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A Devotee by Mary Cholmondeley

Annoyed by their long dominoes


They

left the ballroom, and, passing numerous ghostly figures sitting in nooks and on the wide staircase, they made their way to the arched gallery which overhung the ballroom. Every white arch had been lit by a pendent pink-shaded lamp, and the arches and Sibyl's primrose domino all took the same rosy hue. In nearly every arch a couple were already sitting, watching the crowd below. Doll secured one of the few vacant places, and Sibyl drew her chair forward and leaned her slender bare arms on the white stone balustrade. The couple in the adjoining archway were chattering volubly, but Doll and Sibyl did not talk. She did not notice the omission, for her eyes were following the quaint pageant with the delight of a child. Doll racked his brains for something to say, and found nothing.

Why had she married Uncle George? Why had she married Uncle George? So, as he could not ask her that, and tell her that he cared for her a hundred times more than her husband did, he said nothing.

The _pas de quatre_ was in full swing. The men, annoyed by their long dominoes, and having one hand disengaged, raised their voluminous skirts and danced with long black legs, regardless of propriety. Captain Charrington's endless crimson domino had come open in front and displayed his high action to great advantage. A very elegant pink domino, which had been introduced by the eldest son of the house as an heiress to all the men whom he did

not recognise, and which had danced only with masculine dominoes, was now seen to emulate its partner, and to have black trousers rolled up above its white-stockinged ankles, and rather large white satin shoes.

'Look!' said the girl in the next archway; 'that pink domino must be Mr. Lumley. He often acts as a woman.'

'Hang him for an impostor! I've danced with him as such,' said the man, with ill-concealed vexation. 'He knew me, and called me by name. I took him for----' He did not finish his sentence. 'By Jove! that black domino with a death's-head and cross-bones is a good idea,' he went on. 'Is it half-mourning, do you suppose?'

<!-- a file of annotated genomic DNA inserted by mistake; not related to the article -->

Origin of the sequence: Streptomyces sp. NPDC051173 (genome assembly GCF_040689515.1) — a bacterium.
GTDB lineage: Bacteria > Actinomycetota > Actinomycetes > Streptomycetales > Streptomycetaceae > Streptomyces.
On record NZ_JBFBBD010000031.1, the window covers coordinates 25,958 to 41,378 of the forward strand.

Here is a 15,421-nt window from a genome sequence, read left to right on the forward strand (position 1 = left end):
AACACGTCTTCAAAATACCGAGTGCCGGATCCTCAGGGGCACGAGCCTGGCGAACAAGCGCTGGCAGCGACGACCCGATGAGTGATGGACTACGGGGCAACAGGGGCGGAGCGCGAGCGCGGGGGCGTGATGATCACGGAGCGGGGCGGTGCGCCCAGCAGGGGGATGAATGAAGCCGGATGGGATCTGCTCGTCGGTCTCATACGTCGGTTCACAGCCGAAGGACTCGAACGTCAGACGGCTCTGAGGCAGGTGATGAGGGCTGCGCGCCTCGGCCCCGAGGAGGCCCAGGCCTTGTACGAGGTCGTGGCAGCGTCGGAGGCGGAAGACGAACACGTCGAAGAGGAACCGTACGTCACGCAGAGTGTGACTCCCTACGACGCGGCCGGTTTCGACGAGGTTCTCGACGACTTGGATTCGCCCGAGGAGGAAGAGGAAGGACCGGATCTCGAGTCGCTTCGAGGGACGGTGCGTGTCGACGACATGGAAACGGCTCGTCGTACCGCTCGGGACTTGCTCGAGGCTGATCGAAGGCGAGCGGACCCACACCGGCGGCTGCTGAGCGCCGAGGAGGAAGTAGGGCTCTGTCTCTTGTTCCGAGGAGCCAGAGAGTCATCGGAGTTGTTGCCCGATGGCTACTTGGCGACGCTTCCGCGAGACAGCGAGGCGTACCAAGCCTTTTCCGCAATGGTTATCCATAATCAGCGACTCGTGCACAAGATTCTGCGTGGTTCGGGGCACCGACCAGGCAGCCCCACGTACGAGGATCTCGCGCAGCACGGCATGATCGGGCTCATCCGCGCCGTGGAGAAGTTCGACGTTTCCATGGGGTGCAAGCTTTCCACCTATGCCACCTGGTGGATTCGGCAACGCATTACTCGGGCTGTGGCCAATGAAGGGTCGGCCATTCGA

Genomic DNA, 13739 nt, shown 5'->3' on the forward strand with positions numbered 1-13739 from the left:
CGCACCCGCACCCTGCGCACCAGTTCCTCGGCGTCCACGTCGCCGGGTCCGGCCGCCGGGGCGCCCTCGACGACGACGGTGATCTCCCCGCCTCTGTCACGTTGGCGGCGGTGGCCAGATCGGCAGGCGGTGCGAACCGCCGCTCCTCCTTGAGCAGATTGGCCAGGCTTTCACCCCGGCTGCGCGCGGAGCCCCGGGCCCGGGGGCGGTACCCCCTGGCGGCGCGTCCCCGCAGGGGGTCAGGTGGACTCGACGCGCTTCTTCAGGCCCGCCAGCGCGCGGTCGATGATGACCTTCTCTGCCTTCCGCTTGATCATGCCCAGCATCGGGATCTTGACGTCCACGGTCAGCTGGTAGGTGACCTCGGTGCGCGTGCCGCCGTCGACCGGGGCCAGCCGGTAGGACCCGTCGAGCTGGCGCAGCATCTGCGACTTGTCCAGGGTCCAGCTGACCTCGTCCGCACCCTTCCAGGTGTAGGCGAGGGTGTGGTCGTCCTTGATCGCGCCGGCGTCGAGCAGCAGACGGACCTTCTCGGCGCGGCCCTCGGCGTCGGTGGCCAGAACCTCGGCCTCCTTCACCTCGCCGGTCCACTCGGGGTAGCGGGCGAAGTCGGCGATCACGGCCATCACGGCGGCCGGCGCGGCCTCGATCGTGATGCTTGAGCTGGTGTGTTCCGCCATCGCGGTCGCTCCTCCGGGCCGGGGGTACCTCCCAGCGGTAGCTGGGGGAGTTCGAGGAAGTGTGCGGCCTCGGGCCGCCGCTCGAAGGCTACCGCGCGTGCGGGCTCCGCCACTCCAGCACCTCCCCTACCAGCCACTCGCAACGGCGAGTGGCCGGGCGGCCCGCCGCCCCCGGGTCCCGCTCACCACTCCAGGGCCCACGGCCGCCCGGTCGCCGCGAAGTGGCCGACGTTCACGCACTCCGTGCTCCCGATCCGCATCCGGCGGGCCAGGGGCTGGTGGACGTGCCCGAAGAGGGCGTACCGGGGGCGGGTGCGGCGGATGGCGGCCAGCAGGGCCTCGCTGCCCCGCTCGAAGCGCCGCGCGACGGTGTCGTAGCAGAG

'How foolish you are! That is Lord Lutwyche. I have just been dancing with him.'

'Lord Lutwyche is not here. He sprained his ankle at hockey yesterday.'

The female domino appeared to be a prey to uneasy reflections.

'The primrose domino is the prettiest in the room,' she said presently. 'And how well she dances! I wonder who she is.'

'I happen to know that is Mrs. Loftus.'

Sibyl, with her back to the arch, could hear every word on the other side of it. Doll was not near enough. This was indeed delightful! How lucky that she and Peggy had come dressed alike!

'Which is Mr. Loftus?' said the woman's voice eagerly. 'I have heard so much about him.'

'That tall, thin, fine-looking old chap with his hands behind his back, standing by the Bishop. The Union Jack domino is speaking to him.'

'So that is he. I have always wished to see him. He looks tired to death.'

'He always looks like that. Quite a character, though, isn't he?'

'He has an interesting face. But it was a disgraceful thing, his marrying a pretty young girl, and an heiress, at his age.'

Sibyl made a sudden movement, and the other couple glanced round. They saw her, but her primrose domino had taken the pink of her surroundings, and they suspected nothing.


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